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Breda O'Connor writes...

When I was asked to write about my I.W.O journey, I said no problem. I will do it in a few minutes, but taking a few minutes to write about this wonderful organisation and its members who unknowingly helped me get my life back and recover from a deep depression would be doing the I.W.O a disservice. Firstly I must give a synopsis of my life pre I.W.O.

I was born and brought up on a Town Farm in Dunmanway ,West Cork in the 1950s and 1960s . This was the era of no electricity, no phones, no cars, but this had absolutely no bearing on our amazing healthy and happy upbringing . The farm was our playground, our picnics were held in the Hay Meadow and our birthdays under the Monkey Puzzle Tree in the front garden overlooking the town. Our beach was buckets of water and a heap of sand. We took the shortcut to school across the fields. I was 12 years old before I first walked through the town to High School. That did not last long as on the last day of my first year I was hit and very seriously injured by a wheel which fell off a truck. It took three years before I could return to school full time but I studied at home and continued on and did my Leaving Cert. I spent two years at Domestic Economy school and then took the first good pensionable job I was offered with the Civil Service in Dublin. Travelling to Dublin then was like going to Outer Mongolia now. I spent nine years in the Civil Service, six of those were spent as a relief worker travelling to all the big towns relieving people for holidays and sick leave. What a way to get to know your own country. I married in 1974 and was forced to give up my job, which was the law at that time. I moved to Foynes , what a shock to the system that was, it was like going back in time. I had my only child James. My mental health suffered really badly as a result of constant interference from my In-laws. In 1986 with one week’s notice to family, we packed our bags and headed to Zimbabwe for four and a half years. While there, we travelled to seven different countries. What an experience. Fast forward 20 years and I was accepted into the I.W.O after meeting one of our deceased members Bridie Culhane. The first day I arrived into Inez’s House was the “First day of the rest of my Life”, the table was full of wonderful Homemade food and everyone was either chatting in a corner or doing a craft. My first impressions were that it was like a “ Hive of Honey Bees”. There was no week that there wasn’t something exciting to look forward to from Theme Lunches, Cookery Demonstrations, Craft Fairs in Dromoland Castle, Fashion Show, Charity Coffee mornings, trips away to Dublin and Cork and wonderful forays to the Burren. The I.W.O at that time had approximately 90 members from at least 15 countries. Living in a small community as I do it is easy to be Insular in thinking and experience, but exposure to multinational Members of the I.W.O provided me with a constant reminder and awareness of the richness and depth of the international cultural experiences of the members. Not long after joining the I.W.O my family started commenting on what a changed person I had become. The darkness lifted and I became more confident in myself. I threw myself into some of the organisation’s activities, promoted the I.W.O every opportunity I got and encouraged some people to take part in more activities, after all an organization is only as good as its Members.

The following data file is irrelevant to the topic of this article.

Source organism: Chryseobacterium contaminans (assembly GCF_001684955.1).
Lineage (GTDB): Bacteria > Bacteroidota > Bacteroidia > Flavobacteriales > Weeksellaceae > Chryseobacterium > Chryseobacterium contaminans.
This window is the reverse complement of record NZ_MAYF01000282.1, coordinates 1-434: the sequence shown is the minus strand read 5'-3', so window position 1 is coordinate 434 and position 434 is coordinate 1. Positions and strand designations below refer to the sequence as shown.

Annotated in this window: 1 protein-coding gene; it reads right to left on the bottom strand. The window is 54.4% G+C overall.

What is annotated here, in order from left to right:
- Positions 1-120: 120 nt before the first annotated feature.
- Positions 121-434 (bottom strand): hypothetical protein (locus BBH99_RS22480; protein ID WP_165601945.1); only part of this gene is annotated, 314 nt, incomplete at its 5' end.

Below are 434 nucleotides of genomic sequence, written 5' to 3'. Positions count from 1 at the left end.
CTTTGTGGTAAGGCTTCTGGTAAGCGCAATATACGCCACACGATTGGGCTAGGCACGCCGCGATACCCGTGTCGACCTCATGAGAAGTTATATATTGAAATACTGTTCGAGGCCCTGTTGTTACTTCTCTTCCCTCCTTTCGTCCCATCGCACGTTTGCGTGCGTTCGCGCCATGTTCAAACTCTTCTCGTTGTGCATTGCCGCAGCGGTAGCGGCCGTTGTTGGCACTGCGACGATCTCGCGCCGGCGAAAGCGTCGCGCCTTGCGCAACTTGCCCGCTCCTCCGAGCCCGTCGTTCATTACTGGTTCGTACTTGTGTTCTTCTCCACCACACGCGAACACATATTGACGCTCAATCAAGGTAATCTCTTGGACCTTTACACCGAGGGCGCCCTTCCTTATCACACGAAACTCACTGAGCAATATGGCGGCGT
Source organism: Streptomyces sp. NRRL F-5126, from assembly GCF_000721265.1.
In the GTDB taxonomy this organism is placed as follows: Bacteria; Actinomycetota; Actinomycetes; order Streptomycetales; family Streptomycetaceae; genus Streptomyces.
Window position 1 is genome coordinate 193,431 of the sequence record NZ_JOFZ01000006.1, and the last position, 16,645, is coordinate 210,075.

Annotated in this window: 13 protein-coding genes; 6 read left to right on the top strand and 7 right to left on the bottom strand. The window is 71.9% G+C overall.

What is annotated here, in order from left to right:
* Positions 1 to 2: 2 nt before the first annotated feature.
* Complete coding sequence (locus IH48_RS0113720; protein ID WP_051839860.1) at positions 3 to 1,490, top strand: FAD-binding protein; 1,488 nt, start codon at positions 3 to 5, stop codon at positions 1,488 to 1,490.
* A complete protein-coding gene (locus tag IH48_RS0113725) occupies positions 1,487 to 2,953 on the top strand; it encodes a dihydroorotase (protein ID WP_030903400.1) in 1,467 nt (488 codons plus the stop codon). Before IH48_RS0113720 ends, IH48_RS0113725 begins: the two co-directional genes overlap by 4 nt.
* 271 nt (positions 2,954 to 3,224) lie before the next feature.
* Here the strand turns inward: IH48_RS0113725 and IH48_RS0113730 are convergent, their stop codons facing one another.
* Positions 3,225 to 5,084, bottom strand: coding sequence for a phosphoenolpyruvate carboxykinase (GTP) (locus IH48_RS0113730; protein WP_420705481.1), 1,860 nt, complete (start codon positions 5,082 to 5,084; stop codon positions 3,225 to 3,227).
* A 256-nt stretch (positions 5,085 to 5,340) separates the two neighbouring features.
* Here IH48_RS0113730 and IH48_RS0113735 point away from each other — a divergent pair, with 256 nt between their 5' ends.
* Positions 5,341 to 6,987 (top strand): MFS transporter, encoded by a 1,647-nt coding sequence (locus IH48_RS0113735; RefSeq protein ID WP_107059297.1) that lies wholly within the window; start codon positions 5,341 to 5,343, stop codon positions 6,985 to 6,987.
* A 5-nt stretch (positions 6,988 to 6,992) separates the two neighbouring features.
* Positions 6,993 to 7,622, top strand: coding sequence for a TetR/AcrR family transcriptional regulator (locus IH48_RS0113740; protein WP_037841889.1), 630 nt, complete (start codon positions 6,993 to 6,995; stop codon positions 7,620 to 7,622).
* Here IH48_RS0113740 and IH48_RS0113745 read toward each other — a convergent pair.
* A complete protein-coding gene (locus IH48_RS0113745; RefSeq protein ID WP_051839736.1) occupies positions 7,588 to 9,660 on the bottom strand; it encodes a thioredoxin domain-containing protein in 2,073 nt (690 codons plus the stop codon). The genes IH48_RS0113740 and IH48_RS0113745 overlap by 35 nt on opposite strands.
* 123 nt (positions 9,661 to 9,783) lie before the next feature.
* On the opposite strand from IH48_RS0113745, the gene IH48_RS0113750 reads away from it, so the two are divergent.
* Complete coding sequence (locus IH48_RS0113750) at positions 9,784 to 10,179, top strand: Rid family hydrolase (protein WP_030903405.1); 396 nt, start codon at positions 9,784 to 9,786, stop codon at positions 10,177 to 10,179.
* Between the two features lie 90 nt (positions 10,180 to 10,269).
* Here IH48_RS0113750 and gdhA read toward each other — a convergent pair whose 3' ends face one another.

I have happily accepted many roles on the Board down through the years .

2020 has been a very difficult year but we will get through it. For the time being we will continue to meet up every week on Zoom for coffee and a chat .

Looking forward to entertaining you all before 2021 is out. The Table is Set.🤣

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